BALTIMORE (WJZ) — The Fraternal Order of Police is responding to Baltimore Police Commissioner Michael Harrison’s crime plan, criticizing leadership for not focusing on building up the department.
The plan cites a 470 officer shortage with hundreds of fewer officers patrolling the streets than the city had 15 years ago.
The FOP reports an average of one murder a day since June, and Tuesday was no different with a murder-suicide in Northeast Baltimore happening just two hours before the FOP held a press conference.
President Michael Mancuso responded to Commissioner Harrison’s five-year crime plan, calling it woefully inadequate saying the department must first fix comstat, which manages personnel in the department and it must focus on hiring and retaining officers with competitive pay and support for those in the field.
“Time is of the essence,” he said. “Everyday, more people die.”
This is not a new crime plan, but a way to fix and strengthen what the commissioner wants.
“It’s like building a house but starting at the roof, our suggestions are the structures that hold the roof up and though the roof has some strength, without a foundation- it won’t survive,” Mancuso said.
The FOP response also attacks the consent decree, saying many officers don’t understand, and supervisory orders that conflict with what is written in the decree.
The FOP said the Baltimore Police Department needs a full staff that is well equipped and properly trained before the commissioner’s plan can take effect.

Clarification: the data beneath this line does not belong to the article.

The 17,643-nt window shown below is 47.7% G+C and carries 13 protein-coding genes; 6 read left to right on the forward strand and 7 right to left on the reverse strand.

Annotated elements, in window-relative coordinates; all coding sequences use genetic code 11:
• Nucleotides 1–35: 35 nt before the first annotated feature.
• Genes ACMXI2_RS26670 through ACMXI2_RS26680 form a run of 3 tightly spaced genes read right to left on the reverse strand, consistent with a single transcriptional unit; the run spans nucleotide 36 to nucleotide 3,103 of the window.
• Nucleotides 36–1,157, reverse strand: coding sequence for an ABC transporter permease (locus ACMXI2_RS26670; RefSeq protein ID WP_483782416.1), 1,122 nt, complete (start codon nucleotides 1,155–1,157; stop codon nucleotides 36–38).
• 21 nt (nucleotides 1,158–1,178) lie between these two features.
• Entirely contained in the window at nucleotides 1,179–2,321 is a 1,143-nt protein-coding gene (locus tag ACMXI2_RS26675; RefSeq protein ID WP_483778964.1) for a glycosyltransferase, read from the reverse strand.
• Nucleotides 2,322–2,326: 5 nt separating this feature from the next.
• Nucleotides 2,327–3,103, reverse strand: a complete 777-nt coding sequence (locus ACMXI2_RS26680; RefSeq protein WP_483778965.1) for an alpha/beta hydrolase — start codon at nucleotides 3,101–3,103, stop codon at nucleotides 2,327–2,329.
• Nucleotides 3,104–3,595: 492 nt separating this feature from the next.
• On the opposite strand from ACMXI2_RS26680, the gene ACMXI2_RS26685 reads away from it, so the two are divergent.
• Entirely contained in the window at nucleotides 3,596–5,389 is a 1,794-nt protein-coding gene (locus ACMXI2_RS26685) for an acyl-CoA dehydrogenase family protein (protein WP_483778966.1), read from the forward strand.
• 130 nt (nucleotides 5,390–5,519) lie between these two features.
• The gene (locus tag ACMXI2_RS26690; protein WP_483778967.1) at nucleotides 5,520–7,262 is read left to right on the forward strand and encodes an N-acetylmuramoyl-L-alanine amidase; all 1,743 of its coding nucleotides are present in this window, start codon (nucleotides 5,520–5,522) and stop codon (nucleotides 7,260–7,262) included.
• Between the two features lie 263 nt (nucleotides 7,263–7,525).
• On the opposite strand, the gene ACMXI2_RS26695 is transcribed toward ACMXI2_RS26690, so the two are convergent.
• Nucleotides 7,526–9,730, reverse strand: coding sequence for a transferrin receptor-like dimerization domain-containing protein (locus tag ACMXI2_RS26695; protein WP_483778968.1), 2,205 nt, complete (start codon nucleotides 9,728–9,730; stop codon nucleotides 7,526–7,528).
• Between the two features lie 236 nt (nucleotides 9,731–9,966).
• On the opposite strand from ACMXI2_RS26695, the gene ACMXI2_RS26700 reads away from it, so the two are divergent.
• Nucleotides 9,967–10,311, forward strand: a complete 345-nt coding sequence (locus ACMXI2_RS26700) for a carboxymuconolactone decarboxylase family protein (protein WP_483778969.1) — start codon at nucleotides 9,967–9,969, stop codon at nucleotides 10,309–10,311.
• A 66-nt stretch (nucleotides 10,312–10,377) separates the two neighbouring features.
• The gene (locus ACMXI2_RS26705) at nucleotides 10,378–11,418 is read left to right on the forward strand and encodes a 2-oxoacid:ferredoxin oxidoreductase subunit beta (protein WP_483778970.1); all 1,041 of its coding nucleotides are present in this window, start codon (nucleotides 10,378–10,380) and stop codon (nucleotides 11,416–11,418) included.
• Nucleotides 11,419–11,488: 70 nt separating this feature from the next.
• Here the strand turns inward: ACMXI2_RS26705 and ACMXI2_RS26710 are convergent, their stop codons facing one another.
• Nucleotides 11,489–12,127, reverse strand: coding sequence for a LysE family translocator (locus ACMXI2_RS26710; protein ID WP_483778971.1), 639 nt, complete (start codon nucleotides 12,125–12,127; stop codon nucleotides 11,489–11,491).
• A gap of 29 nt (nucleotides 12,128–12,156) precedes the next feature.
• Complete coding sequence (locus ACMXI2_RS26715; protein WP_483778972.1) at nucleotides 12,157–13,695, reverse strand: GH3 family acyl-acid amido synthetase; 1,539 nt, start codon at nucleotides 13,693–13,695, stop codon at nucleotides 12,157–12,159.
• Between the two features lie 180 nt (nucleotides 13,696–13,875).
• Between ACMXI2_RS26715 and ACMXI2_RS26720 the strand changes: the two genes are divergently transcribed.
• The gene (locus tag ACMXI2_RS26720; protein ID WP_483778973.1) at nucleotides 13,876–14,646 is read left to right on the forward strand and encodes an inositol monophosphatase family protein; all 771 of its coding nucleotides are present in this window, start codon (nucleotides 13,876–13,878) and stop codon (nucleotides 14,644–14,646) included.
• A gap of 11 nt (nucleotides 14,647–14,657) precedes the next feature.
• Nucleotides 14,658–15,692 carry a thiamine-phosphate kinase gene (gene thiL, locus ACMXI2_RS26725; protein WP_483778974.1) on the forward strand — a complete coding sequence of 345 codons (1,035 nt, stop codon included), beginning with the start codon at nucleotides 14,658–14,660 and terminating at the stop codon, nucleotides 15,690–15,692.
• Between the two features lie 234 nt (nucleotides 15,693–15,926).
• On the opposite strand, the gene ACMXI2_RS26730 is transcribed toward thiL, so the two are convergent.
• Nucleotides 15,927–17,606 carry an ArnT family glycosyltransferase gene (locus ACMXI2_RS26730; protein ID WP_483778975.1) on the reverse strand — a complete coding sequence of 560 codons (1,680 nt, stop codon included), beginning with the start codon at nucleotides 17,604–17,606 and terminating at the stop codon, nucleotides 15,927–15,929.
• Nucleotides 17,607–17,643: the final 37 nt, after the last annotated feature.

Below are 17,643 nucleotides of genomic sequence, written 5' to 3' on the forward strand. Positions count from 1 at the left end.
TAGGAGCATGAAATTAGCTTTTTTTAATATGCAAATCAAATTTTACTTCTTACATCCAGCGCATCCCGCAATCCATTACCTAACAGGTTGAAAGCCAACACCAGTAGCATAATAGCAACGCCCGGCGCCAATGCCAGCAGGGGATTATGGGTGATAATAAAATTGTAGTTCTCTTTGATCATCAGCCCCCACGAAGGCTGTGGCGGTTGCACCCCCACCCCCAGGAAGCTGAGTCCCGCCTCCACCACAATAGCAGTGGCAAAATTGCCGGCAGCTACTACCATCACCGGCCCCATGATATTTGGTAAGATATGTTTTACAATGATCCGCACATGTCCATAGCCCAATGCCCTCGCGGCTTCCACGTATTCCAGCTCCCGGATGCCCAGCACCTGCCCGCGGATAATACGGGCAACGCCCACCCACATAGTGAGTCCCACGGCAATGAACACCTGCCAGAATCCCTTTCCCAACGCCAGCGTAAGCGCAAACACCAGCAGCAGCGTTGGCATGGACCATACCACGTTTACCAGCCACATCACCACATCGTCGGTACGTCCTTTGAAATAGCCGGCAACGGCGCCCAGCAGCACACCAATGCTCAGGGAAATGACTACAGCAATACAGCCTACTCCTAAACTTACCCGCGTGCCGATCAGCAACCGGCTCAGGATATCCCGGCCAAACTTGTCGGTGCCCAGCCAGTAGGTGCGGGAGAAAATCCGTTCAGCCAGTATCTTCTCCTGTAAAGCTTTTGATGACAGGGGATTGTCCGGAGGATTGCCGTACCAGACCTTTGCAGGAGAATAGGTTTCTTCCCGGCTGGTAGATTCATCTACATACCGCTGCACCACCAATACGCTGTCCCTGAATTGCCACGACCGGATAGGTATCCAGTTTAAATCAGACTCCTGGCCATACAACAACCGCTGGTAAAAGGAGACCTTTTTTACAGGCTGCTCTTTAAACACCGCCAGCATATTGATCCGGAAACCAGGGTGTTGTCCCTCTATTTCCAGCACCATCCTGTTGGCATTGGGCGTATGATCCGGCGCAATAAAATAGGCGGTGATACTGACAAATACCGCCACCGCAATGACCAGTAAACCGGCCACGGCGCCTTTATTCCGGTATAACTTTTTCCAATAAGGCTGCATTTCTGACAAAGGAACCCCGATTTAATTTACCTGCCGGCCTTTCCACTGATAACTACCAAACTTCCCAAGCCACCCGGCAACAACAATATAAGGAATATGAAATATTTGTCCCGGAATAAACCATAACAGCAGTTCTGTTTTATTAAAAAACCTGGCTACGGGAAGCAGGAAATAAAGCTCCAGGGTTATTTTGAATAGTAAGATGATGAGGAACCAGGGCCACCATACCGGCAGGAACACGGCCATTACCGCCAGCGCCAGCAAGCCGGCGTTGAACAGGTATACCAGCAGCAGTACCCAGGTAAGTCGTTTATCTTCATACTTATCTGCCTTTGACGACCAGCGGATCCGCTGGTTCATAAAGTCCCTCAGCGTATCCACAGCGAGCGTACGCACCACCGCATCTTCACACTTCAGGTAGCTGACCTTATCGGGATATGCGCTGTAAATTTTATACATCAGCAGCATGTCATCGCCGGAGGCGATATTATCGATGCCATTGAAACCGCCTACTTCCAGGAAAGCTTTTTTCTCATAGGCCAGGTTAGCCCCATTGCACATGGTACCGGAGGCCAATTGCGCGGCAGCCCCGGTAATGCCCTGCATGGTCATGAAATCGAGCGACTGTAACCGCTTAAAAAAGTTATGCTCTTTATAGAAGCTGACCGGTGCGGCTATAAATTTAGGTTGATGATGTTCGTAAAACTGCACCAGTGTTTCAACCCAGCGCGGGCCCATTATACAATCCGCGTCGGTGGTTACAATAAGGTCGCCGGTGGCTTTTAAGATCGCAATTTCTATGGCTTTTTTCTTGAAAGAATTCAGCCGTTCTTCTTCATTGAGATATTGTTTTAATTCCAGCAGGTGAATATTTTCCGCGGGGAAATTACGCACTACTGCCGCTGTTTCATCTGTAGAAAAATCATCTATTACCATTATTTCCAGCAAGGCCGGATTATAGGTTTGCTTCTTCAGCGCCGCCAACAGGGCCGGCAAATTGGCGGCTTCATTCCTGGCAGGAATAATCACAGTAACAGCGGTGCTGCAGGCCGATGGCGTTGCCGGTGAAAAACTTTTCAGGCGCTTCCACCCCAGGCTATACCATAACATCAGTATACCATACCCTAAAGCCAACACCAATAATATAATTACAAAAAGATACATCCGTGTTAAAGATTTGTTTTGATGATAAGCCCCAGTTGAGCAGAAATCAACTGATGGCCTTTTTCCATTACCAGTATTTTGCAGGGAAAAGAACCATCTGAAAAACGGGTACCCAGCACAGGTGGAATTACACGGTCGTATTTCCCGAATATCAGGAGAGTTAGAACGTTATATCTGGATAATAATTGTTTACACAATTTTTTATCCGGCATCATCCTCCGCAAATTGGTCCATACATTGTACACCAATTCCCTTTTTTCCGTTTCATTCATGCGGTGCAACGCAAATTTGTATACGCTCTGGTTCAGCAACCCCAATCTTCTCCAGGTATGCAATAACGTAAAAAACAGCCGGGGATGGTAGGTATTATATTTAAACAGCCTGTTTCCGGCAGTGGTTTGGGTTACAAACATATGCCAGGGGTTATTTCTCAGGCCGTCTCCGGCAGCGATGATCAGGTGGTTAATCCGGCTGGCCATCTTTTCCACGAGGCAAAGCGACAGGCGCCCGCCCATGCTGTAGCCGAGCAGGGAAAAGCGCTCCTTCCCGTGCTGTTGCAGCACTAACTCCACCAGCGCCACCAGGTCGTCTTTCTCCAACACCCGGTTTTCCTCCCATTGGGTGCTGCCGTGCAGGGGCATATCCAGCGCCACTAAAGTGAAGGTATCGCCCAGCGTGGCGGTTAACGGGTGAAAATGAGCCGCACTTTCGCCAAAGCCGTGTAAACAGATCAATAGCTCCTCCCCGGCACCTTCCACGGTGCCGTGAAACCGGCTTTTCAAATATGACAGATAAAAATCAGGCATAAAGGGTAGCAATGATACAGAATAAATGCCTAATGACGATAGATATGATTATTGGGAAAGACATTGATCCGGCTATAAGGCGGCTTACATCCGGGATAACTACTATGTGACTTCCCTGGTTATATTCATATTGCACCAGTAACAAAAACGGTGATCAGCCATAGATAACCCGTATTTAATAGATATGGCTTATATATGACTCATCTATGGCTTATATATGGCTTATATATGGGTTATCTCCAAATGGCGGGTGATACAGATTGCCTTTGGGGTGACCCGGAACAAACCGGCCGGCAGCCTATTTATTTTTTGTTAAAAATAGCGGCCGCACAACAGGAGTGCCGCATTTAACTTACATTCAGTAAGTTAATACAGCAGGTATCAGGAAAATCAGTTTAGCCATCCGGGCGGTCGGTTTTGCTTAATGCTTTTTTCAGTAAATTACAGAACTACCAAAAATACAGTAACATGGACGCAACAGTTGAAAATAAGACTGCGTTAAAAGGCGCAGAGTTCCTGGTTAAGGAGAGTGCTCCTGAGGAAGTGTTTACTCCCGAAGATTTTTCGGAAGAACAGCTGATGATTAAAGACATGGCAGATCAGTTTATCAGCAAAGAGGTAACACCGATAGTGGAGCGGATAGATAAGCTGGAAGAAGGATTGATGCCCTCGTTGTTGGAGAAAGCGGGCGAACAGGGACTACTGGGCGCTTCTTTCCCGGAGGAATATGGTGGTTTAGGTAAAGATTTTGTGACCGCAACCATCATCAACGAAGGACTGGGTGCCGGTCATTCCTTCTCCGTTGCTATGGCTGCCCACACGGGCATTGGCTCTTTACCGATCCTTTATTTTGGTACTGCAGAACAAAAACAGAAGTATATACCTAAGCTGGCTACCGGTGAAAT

“The more information that is shared, as well as setting a high bar for command accountability, will go a long way toward the crime reduction in our city,” Mancuso said.
You can find their full response online.
Commissioner Harrison responded during a press conference announcing a human trafficking ring bust, saying:
“With the exception of a couple of items, I’m actually pleased to see that they agree with much of what I put into my crime plan. And it appears that they took what we wanted to implement and build, and put into the crime plan and turn it into a complaint. But they basically regurgitated everything that’s in my crime plan, and turned it into a form of complaint about what hasn’t been done, and in my crime plan we said what we want to do and will do.”
He added his office is always ready to meet with them to discuss the crime plan.
“The management they’re referring to are now demonstrating a reverse of trends in crime, the numbers they cited are very outdated,” Harrison added.